Zeitgeist or a Waste of Time
by Dan
Please note: MP3s are only kept online for a short time, and if this entry is from more than a couple of weeks ago, the music probably won't be available to download any more.


Hall & Oates - "Rich Girl"

You're hearing this song everywhere. You only heard it for the first time last week, but now it's like buying a yellow car, or getting a certain kind of trendy shoe, you notice it all the times it was there before when you didn't notice it. This stretchy gold outfit fits like a plastic bag and dances knees-first like a once-sexy old timer. The melody is really nice, a little finger-wagging twilight disco, but the lyrics are a little off. I'm not sure Hall or Oates really understands the Rich Girl (as a species) when they sing "it's so easy to hurt others when you can't feel pain". That's all the Rich Girl feels, in my opinion, that's the problem. Any Rich Girls want to weigh in? [Buy]

Almeda Riddle - "My Little Rooster"

Long story short: I hated Harmony Korine for a long time without even giving him a chance. I recently saw Gummo and Julien Donkey-Boy and my opinion took a 180. I'm a huge fan now. go fig.

Korine describes his style as "creating an environment where chaos can happen so i can film it". That's true of his style, but the most important side-effect (nay, almost another word for) that chaos, is truth in the motivation of the performers. The flash in someone's eye just before they lunge to punch someone else in the face, the head-down smirking showing-off of a drunk shirtless redneck pounding the hell out of a chair, it's so thick you can rub it between your fingers.

And here is no different, save only in tone. The motivation is still there, this is a song that sounds like it's been repeated literally thousands of times, like more times than you've said "um" in your entire life. But everything is perfect, like books on a shelf, and you can hear the hot room in which it's sung, the metal-lined yellow table, the napkin holder, the ketchup packets.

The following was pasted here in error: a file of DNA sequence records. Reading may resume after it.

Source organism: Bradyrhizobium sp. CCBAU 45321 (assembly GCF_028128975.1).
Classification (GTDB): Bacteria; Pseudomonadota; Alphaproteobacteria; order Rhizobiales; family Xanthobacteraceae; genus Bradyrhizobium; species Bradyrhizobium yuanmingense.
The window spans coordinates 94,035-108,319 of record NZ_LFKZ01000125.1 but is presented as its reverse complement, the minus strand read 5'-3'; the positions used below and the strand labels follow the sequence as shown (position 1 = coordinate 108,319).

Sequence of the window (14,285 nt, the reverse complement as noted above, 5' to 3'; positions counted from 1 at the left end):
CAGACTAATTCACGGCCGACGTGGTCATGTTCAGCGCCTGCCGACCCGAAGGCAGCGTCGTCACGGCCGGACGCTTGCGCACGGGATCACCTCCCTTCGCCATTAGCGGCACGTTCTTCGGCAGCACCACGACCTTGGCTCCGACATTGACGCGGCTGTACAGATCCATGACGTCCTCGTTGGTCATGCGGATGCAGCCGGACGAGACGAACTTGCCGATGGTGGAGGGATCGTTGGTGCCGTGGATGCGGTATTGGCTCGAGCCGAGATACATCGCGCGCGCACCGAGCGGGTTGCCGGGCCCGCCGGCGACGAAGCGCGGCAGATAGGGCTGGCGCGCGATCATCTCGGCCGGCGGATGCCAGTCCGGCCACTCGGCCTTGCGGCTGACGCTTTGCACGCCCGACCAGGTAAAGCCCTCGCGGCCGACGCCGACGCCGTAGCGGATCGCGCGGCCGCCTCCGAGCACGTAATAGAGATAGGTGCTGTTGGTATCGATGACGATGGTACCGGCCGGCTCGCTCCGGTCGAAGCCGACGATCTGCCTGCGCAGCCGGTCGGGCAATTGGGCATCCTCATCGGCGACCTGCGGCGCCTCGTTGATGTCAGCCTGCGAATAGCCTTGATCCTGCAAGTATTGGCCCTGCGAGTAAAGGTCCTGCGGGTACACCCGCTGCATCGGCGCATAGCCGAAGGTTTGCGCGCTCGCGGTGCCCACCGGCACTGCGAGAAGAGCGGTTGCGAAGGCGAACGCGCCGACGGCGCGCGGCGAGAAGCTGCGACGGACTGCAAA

[Buy Gummo]
after a 7-year absence, Harmony Korine will release Mister Lonely to this continent sometime later this year.

Posted by Dan at July 30, 2007 3:58 AM

Hello. I was led to this website after Salon pulled the plug on Audiofile; it's good to meet you guys, and I hope Salon's bad business decision gives you a lot more click traffic. Okay. "Rich Girl" was THE song on my iPod two summers ago, and it was partly coincidental (like you said, you hear it everywhere), partly a response to an actual Rich Girl I thought I might be interested in/vice versa. She dressed cool, liked Elliott Smith, and wrote poetry. The whole bit. But then she'd open her mouth, and the most dreadful things would come out. I'm sure you're right, pain has to be a main ingredient in their emotional makeup. But even pain becomes a commodity when you can just put on Figure 8 and let the dead angry white boy work it out for you. No need to listen to the lyrics, to ask yourself if maybe you're what's the matter. Good luck getting a Rich Girl to open up about her pain.

Thanks for spreading the word--Hall and Oates are totally underrated, even when they seem to be overselling their street cred (the hint of violence in their creation myth, etc.). You know what else is a good song? "Ennui on the Mountain." First, the title is hilarious (was that the vocabulary of pop music listeners in the 70s?). Second, the opening guitar lick sounds like it was lifted directly from a Queen record. Finally, this song is great because it belongs to a very specialized nook of songwriting that took aim at the exodus of hippies and movie stars to Montana. Of course, it could never hold a candle to Zappa's tune of 1973, two years prior. ("Just me and the pygmy pony, over by the dental floss bush.")

Sorry for sneaking this microreview into your comments section. At least it's a first offense, and I had to say hi. It was all I could do to resist mentioning Patton Oswalt's joke, or the fact that I took one of those physics-lite classes at a liberal arts college (mine was called "Invitation to Physics"), or that my shameful familiarity with Star Trek would have ruined the joke for me were it not told so well. And, it seems, I could not resist. Now my cover is completely blown. What few scraps of coolness I didn't obliterate with my praise of Daryl Hall and John Oates have just been shot like a tachyon beam into the far reaches of space. Raise shields.

Posted by K. Michael at July 31, 2007 2:02 AM

I must say that one of the best shows I've ever seen was Hall and Oates and Michael McDonald. And, no, I'm not joking.

Posted by Lucas at July 31, 2007 6:28 PM

Oh man, I can't even believe how great "Rich Girl" is. The rhodes keyboard and sole hi-hat are so perfect in the intro. Have you ever watched any of the Yacht Rock episodes? If not, they are highly recommended.

Posted by Dylan at August 1, 2007 3:32 AM

i'm very looking forward to the new harmony korine flick. check out this interview of him talking about ol' dirty bastard.

"ol' dirty was one of my best friends...i first met him, he was having an argument with a telephone pole."

Posted by bryan at August 2, 2007 11:59 PM

oops, here's the link:


Posted by bryan at August 3, 2007 12:02 AM

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Sean Michaels is the founder of Said the Gramophone. He is a writer, critic and author of the theremin novel Us Conductors. Follow him on Twitter or reach him by email here. Click here to browse his posts.

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